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How to Check For and Evaluate Errors in Excel 2010 Formulas

The Evaluate Formula dialog box in Excel 2010 walks you through the steps used in calculating a result from a formula. This helps locate errors in formulas that are long or have precedents. For example, the formula below refers to different worksheets. Using the Evaluate Formula dialog box makes it easy to see how this formula is worked out by Excel. The step-by-step approach lets you see what is done at each step.

=IF(MAX(Orders!B2:B29)>200,MAX(Orders!B2:B29)*Shipping!C22,Shipping!C24)

Evaluating formulas

Follow these steps to evaluate a formula using the Evaluate Formula dialog box:

  1. Select the cell containing the formula and click the Evaluate Formula button on the Formulas tab of the Ribbon.

    The Evaluate Formula dialog box appears.

    Using the Evaluate Formula dialog box to assess a formula.
    Using the Evaluate Formula dialog box to assess a formula.
  2. Click the Evaluate button one or more times to evaluate each expression in the formula.

    With each successive click of the Evaluate button, the Evaluate Formula dialog box displays the interim results. The Step In and Step Out buttons are enabled during the steps that work on the precedents.

The Evaluate Formula dialog box is great for really seeing how each little step feeds into the final calculated result. Using this dialog box lets you pinpoint exactly where a complex formula has gone sour.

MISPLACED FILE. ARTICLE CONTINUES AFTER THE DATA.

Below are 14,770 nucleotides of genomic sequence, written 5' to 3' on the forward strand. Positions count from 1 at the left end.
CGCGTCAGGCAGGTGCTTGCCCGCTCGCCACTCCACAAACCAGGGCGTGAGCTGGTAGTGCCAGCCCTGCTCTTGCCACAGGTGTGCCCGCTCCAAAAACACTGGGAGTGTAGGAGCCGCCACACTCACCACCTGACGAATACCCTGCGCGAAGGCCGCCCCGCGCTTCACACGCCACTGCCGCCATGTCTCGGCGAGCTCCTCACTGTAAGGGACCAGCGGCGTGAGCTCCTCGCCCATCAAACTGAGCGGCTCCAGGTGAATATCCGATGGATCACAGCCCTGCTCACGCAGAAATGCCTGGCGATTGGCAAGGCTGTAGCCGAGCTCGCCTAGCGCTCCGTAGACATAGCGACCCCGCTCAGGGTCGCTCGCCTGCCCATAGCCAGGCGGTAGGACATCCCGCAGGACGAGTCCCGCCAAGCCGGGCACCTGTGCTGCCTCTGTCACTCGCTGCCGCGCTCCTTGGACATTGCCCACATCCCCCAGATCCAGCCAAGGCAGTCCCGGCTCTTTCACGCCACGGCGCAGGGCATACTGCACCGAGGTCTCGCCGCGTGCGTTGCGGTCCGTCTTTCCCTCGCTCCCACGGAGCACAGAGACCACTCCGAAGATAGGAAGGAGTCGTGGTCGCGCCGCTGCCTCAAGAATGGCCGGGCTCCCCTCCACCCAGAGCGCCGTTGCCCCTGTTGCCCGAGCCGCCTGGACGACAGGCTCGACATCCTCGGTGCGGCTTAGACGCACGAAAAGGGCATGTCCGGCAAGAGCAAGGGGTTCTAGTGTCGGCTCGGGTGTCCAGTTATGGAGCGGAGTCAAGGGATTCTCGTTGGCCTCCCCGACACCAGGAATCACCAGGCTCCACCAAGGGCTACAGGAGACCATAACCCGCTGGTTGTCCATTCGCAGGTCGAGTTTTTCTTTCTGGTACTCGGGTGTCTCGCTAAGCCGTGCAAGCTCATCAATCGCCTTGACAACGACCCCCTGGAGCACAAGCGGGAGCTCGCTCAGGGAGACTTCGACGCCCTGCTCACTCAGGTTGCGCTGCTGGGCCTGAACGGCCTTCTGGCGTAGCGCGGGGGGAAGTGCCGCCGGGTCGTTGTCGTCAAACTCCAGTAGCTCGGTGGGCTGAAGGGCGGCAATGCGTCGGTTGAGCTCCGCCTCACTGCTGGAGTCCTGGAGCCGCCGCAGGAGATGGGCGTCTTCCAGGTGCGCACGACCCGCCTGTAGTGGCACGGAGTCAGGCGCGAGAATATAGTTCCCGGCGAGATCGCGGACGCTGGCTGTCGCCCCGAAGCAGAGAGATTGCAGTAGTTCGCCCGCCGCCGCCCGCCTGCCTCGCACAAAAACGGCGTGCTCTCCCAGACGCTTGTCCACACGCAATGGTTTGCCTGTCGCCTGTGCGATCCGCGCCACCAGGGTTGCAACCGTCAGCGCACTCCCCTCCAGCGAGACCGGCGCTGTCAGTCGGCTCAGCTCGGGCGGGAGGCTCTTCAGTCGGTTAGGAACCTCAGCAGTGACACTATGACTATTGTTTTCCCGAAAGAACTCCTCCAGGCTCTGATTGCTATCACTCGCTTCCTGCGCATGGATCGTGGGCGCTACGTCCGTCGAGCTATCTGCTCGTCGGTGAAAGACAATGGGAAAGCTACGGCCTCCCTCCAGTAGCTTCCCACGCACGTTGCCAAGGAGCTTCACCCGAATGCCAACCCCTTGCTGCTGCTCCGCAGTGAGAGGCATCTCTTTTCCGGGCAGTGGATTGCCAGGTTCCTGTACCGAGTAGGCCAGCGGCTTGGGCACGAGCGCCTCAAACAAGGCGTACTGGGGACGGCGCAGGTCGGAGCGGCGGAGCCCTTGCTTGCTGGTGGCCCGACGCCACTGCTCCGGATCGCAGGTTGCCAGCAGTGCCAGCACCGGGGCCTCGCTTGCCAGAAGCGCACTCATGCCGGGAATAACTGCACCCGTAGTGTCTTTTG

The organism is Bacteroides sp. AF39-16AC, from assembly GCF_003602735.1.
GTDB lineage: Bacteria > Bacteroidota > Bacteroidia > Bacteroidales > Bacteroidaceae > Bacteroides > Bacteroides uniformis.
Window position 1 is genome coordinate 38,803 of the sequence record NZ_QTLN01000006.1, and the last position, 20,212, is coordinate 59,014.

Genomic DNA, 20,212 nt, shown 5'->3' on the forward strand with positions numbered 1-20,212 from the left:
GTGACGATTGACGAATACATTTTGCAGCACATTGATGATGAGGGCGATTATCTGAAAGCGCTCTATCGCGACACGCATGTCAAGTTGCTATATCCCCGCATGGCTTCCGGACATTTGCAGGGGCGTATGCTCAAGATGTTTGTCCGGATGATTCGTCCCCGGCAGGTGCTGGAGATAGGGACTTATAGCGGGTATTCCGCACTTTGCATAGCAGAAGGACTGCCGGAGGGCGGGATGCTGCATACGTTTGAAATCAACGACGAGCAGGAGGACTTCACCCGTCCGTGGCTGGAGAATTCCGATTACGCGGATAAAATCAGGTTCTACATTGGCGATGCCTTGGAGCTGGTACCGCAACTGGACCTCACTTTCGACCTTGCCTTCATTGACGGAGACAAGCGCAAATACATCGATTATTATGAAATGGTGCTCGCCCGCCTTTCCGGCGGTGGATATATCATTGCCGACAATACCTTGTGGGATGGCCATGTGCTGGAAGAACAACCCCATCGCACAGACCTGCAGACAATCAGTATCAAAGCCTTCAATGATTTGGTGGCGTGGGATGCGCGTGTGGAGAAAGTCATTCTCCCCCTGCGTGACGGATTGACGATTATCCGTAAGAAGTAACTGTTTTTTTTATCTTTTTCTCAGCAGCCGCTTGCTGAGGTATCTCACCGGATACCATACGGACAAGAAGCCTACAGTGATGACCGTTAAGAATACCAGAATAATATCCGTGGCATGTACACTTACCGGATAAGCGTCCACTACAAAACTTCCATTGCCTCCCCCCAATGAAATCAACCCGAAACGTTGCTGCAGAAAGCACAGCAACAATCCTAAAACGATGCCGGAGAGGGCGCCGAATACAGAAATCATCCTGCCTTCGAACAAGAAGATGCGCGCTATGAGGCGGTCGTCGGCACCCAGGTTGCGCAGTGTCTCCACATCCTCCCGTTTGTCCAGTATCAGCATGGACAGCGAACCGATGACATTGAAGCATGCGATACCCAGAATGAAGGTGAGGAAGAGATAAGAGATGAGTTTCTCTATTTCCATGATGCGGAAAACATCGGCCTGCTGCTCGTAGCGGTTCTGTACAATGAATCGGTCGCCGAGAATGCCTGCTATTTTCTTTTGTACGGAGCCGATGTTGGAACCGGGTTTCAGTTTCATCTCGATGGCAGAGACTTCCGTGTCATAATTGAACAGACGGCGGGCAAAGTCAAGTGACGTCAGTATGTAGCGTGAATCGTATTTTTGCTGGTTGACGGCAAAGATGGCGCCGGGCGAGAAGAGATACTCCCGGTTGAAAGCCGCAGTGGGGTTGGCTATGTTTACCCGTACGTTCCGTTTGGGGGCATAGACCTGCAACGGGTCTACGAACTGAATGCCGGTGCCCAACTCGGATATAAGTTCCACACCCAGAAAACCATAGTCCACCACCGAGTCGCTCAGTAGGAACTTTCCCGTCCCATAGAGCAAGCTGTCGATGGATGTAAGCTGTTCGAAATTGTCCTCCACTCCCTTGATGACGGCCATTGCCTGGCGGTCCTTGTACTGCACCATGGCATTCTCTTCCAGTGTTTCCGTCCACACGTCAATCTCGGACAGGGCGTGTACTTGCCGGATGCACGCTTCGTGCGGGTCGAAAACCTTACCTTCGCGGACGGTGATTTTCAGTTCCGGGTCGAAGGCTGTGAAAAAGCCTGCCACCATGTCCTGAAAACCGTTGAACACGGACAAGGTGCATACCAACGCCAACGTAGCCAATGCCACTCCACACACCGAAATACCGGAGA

Checking errors

A similar error-hunting tool is the Error Checking dialog box. To use this tool, follow these steps:

  1. Select the cell containing the formula and click the Error Checking button on the Formulas tab.

    The Error Checking dialog box appears.

    Checking the cause of an error.
    Checking the cause of an error.
  2. Click any of the following buttons to help analyze the error and make decisions about how to correct it:

    • Help On This Error displays the Excel Help window.

    • Show Calculation Steps opens the Evaluate Formula dialog box.

    • Ignore Error ensures that Excel no longer cares about the error. The cell may still display an error symbol, but Excel does not give a hoot, and probably you won’t either, since you clicked the button.

    • Edit in Formula Bar places the cursor in the Formula Bar, making it easy for you to edit the formula.

    • Options opens the Excel Options dialog box.

    • Previous and Next cycle through the multiple errors on the worksheet, assuming there is more than one error.

The Error Checking drop-down list hosts the Trace Error command. Only precedents are pointed out by the tracer lines. This makes it easy to see the cells that feed into a cell that has an error.

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